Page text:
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WarneOut

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Judging by what bothered you, I'd say the acidity and PH levels in bright Virginias are effecting you. If you're adventurous enough, try a tin of a darker Virginia, like Capstan Blue. Or other red Virginia based blend.

Very interesting, thanks for the insight. I haven't tried Capstan yet because I'm worried I may love it and develop an expensive smoking habit. But I'll give the Blue a shot in my next tobacco order. I had also been wanting to try Rattrays Red Rapparee.
 

Futureman

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Your chemistry seems somewhat similar to mine. The PS blends you mentioned gave me trouble when I smoked them, as do many blends in which red-Virginias dominate. Lately I’ve been smoking lots of Match Victorian. It’s probably the smoothest (and easiest) blend in my rotation.
 

WarneOut

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Your chemistry seems somewhat similar to mine. The PS blends you mentioned gave me trouble when I smoked them, as do many blends in which red-Virginias dominate. Lately I’ve been smoking lots of Match Victorian. It’s probably the smoothest (and easiest) blend in my rotation.
Interesting, thanks for the reply. I actually have Match Victorian in my cart for my next big tobacco order. Figured even if the Virginia doesn't agree with me, I'm out less than $3 for the attempt, so what's the harm.
 

WarneOut

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Judging by what bothered you, I'd say the acidity and PH levels in bright Virginias are affecting you. If you're adventurous enough, try a tin of a darker Virginia, like Capstan Blue. Or other red Virginia based blend.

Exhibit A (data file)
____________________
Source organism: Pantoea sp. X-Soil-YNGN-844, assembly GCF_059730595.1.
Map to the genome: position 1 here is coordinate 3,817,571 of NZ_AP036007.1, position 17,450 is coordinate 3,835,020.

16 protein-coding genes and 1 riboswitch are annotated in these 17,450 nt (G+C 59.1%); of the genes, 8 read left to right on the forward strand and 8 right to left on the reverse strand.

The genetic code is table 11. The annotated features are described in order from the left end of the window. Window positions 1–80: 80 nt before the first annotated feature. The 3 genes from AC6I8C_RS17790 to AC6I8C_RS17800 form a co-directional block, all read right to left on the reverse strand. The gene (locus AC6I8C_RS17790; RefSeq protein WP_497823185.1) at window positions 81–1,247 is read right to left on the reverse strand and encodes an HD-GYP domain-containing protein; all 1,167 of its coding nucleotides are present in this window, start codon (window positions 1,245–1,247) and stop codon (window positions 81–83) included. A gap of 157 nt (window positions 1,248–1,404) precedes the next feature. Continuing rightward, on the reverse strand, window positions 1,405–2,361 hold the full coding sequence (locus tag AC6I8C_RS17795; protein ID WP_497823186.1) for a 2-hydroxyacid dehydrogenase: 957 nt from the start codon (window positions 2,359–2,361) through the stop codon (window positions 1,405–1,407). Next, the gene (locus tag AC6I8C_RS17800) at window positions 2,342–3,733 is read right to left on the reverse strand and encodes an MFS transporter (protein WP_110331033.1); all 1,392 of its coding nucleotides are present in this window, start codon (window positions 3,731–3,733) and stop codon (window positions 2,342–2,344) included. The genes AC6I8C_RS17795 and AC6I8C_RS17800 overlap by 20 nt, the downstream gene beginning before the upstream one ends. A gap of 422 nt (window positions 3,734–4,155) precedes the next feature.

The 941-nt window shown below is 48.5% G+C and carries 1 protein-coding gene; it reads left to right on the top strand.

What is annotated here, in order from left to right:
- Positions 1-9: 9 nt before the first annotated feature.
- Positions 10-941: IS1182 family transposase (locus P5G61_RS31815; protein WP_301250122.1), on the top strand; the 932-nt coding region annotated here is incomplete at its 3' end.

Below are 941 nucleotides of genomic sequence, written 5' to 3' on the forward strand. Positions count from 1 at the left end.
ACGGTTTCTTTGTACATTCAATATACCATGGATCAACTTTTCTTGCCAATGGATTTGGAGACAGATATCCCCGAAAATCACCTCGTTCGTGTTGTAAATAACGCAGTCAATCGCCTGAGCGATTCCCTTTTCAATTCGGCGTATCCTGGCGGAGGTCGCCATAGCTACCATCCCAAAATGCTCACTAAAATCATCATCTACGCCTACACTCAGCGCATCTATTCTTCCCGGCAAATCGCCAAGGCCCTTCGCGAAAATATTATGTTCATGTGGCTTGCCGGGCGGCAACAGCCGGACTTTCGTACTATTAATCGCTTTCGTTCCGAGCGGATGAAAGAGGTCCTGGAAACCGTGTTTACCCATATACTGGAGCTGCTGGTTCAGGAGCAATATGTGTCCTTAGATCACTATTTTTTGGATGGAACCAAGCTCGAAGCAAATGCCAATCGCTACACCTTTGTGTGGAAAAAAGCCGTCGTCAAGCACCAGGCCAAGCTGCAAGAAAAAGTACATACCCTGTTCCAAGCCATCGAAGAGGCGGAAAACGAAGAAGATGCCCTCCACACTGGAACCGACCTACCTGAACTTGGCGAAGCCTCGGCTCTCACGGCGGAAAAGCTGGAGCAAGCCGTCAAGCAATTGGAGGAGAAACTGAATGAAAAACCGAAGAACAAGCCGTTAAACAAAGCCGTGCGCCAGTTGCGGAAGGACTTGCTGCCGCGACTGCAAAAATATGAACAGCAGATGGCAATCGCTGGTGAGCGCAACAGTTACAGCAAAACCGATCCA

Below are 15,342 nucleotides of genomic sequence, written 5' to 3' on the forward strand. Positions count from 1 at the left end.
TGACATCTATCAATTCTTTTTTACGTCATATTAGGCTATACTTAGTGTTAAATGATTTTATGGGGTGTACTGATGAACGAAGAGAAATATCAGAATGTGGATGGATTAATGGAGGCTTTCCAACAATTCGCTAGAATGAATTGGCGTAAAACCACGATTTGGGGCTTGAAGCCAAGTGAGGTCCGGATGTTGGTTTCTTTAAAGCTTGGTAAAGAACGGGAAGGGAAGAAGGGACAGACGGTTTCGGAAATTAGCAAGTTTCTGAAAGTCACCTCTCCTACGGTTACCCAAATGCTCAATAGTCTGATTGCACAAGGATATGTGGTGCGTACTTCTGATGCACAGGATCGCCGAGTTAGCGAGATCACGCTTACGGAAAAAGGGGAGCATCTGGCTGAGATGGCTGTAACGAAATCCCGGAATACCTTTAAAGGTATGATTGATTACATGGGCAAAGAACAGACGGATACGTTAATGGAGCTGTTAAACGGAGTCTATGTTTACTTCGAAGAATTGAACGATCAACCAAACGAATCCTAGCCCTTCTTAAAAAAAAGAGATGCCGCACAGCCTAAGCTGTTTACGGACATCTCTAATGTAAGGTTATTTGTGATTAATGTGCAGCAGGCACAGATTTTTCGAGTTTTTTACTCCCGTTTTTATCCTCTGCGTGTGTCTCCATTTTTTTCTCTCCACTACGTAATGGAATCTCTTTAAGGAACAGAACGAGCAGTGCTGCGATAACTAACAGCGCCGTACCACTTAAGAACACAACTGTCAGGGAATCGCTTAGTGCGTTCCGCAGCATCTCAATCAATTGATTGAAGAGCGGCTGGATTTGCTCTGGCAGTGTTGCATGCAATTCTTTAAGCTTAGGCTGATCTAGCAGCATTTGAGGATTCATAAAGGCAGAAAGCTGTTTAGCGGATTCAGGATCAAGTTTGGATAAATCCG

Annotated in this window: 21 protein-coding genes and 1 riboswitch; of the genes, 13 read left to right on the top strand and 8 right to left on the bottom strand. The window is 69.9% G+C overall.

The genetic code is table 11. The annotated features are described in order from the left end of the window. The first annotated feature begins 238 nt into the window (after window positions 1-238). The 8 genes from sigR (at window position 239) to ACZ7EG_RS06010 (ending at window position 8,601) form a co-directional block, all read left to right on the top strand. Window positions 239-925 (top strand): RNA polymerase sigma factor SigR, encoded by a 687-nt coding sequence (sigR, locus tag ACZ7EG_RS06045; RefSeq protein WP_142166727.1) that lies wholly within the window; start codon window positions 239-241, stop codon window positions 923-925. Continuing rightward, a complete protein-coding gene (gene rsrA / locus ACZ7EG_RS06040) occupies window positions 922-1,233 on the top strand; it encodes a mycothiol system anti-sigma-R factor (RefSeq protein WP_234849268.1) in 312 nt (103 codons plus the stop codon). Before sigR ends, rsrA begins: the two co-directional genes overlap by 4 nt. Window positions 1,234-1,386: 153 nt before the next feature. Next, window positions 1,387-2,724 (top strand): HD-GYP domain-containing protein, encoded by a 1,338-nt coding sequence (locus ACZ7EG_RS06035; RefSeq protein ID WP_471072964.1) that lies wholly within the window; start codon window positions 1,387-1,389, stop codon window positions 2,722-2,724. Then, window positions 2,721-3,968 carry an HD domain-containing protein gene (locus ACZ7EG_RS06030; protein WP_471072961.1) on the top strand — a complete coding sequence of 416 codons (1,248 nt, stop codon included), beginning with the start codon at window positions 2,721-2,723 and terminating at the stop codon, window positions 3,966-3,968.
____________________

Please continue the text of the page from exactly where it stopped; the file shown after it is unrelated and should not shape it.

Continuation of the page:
When bright Virginias are processed into Cavendish, does the acidity level/pH change?
 

JimInks

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When bright Virginias are processed into Cavendish, does the acidity level/pH change?
Not really. That would depend on how it was treated and/or topped. In an aromatic, those aspects are reduced, but that's mostly what you could hope for.

I should note that bright Virginias age better than any other Virginia, but it takes a few years of age to simmer down what bothers you.
 

WarneOut

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Not really. That would depend on how it was treated and/or topped. In an aromatic, those aspects are reduced, but that's mostly what you could hope for.

I should note that bright Virginias age better than any other Virginia, but it takes a few years of age to simmer down what bothers you.
Thanks for your input, Jim. So a few years of age lowers acidity / brings the pH up? I'll have to look up what exactly happens to tobacco during the aging process, very interesting.

I suppose I'll hold on to the Virginias I have, and look forward to trying them again down the road.

I've heard C&D uses rather young leaf, this might be why I've had an especially bad reaction to many of their blends.
 

JimInks

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Thanks for your input, Jim. So a few years of age lowers acidity / brings the pH up? I'll have to look up what exactly happens to tobacco during the aging process, very interesting.

I suppose I'll hold on to the Virginias I have, and look forward to trying them again down the road.

I've heard C&D uses rather young leaf, this might be why I've had an especially bad reaction to many of their blends.
C&D does use young tobacco.

Age lowers the PH in bright Va., too.

Yeah, hold on to the ones you spent money on for a few years, and see what happens.
 

WarneOut

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C&D does use young tobacco.

Age lowers the PH in bright Va., too.

Yeah, hold on to the ones you spent money on for a few years, and see what happens.
Lower pH would be higher acidity, right? I know lemon juice is about a 2 and water is a 7, but I don't know a lot more than that about the subject lol